7) With an oiled hand, start forming smaller dough about 3 inches wide each, fill the dough with mozzarella cheese and seal it into a nice round ball. Place the dough balls onto the oiled flat dish.
8) Start to heat up the cast iron pan. Oil the surface slightly to avoid the first dough from sticking.
9) On an oiled surface, place individual dough press down with your palm to form into flat circles. You may notice it tears up creating holes, it is fine to leave it so.
10) Place the flat circle gently on the hot pan, and let it toast for 1 mins plus.
11) You will notice bubbles forming, this is good sign.
12) Turn it over and brush the butter/garlic/coriander mixture on top of it.
13) This time cover the naan with a small cover right for it's size. Let it toast for 2-3 minutes.
14) Repeat steps 9-13 for every dough ball.

It is rather lengthy but it actually is very simple, just the few extra steps from making capati, one reason why I enjoyed making it so much and will do again next time!

We had the naans with butter chicken masala, mint coriander chutney and sliced raw onions. At the risk of sound immodest I have to say that these are the best naans I had, even better than chewy and dry ones you get at most restaurants. I am surprised with the soft outcome of this pan toasted naan. The earlier accidental dough that I made into naans were more fluffy thanks to the egg content.

I had kept aside some of the dough, and had some leftover butter chicken, which later in the evening I upscaled them into pizza naans! I had also included the butter herb mixture into the pizza base.

Happy trying!

Tuesday, June 20, 2017

Indian White Mee Hoon Recipe

During my childhood I had the opportunity to know this wonderful and kind neighbour who was almost like a grandmother to me and my siblings. She lived two doors away and would come rushing to the house if either one of us was sick. Being a former nurse, she knew lots of remedies. On top of that she was a wonderful cook, the type that creates memories of countless comfort foods.

Both our illness season and birthday memories were filled with 'Aunty' bringing lots of gifts, and food so good that even the lack of appetite would give in to.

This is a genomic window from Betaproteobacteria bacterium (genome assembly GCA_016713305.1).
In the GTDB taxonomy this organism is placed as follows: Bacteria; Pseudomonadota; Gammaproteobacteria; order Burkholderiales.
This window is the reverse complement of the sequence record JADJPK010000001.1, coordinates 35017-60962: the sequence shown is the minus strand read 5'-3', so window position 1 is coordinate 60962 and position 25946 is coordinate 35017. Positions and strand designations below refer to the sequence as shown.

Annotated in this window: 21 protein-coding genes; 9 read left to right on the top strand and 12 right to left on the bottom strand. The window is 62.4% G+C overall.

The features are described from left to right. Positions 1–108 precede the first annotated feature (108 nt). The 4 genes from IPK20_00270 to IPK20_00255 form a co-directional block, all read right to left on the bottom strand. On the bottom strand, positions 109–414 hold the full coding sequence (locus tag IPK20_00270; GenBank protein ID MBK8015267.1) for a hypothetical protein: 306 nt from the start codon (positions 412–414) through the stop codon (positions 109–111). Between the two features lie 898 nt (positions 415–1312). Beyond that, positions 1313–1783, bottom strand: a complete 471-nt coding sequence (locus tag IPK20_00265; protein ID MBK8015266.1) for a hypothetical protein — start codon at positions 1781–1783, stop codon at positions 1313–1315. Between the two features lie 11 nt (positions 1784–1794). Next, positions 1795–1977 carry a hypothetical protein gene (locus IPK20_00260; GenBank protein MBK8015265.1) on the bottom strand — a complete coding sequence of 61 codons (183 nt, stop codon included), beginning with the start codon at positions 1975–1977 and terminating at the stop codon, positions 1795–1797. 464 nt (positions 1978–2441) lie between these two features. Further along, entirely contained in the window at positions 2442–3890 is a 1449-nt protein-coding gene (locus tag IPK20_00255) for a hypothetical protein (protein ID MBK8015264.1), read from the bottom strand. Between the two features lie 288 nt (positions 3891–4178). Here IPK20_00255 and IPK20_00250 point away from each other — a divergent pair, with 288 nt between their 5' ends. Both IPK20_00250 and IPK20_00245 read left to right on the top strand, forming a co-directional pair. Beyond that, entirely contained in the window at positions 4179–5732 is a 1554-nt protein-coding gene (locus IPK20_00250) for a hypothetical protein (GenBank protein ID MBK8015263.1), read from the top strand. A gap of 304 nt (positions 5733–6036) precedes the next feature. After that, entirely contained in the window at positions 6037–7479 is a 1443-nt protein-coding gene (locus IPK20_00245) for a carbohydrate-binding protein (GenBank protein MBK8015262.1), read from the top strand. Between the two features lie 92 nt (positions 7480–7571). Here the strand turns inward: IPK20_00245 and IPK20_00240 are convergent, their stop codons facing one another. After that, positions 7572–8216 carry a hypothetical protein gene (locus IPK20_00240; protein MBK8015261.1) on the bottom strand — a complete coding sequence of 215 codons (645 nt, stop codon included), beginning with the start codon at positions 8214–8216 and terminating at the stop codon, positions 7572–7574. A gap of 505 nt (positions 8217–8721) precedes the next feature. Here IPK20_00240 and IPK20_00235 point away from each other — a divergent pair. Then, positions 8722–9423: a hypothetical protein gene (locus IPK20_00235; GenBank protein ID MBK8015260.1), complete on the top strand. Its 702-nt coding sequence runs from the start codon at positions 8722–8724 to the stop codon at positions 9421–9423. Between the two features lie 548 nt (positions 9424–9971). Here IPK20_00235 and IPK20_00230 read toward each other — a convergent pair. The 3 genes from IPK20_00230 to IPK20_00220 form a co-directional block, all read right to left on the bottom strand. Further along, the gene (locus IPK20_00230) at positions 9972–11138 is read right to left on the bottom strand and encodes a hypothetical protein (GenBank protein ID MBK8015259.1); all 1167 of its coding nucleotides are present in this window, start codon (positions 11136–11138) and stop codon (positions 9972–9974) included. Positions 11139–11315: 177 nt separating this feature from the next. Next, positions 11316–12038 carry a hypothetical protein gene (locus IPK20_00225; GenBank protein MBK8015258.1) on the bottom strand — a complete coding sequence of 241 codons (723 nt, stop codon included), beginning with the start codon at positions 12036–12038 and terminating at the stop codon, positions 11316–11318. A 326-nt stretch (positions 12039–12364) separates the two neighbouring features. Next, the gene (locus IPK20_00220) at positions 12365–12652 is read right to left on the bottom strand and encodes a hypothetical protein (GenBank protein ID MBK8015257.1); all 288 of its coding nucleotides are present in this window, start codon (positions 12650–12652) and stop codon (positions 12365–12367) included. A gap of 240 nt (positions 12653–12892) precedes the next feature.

One of the fondest memories of her cooking is her wajik. Since she knew I loved it so much, she would make big batches just for me. I would just chill it in the fridge, and eat as I please. I did try to make it at home, but really never got any close to how she made it.

Another memory of her speciality is her Indian white mee hoon. This is very different from the regular mee hoon that is seasoned with all kinds of sauces that makes it reddish brown. Over here you get the flavour from spices, curry leaves and dried chilli. When recently I was searching for the best recipe for this, I also discovered that dried anchovies and prawns also make among the sautee, that gives it the rich aroma and flavour.

Since then, I make it regularly, and with reasonable vegetables added, it is very much a balanced meal on its own. Usually for the white mee hoon we use vegetables that can cook with the sautee, and nothing that gives crunch like beansprouts or bak choy. I am not sure quite why but I just have a feeling soft cooked vegetables is the essence for this mee hoon.

You need:

dried anchovies and shrimp, soaked in warm water for 30 minutes.
1 large onion, sliced
4-6 cloves of garlic, chopped
some ginger

mee hoon
carrot, sliced thin
chinese cabbage, sliced thin
mustard seeds
dried chilli
curry leaves
coconut oil
salt to taste


1) Once the dried seafood is soaked well, drain the water and pound it together with ginger. Leave a aside.

2) Soak the mee hoon in tap water.
3) In a pan, heat up some coconut oil.
4) Once it is hot, you can add the mustard seeds, curry leaves and dried chilli. Also add the onion, let it sautee and spices pop a while.

5) You can add the pounded dried goods, and give it a nice sautee till brown and aromatic.

6) Add the carrot and cabbage and let it cook for 10 minutes.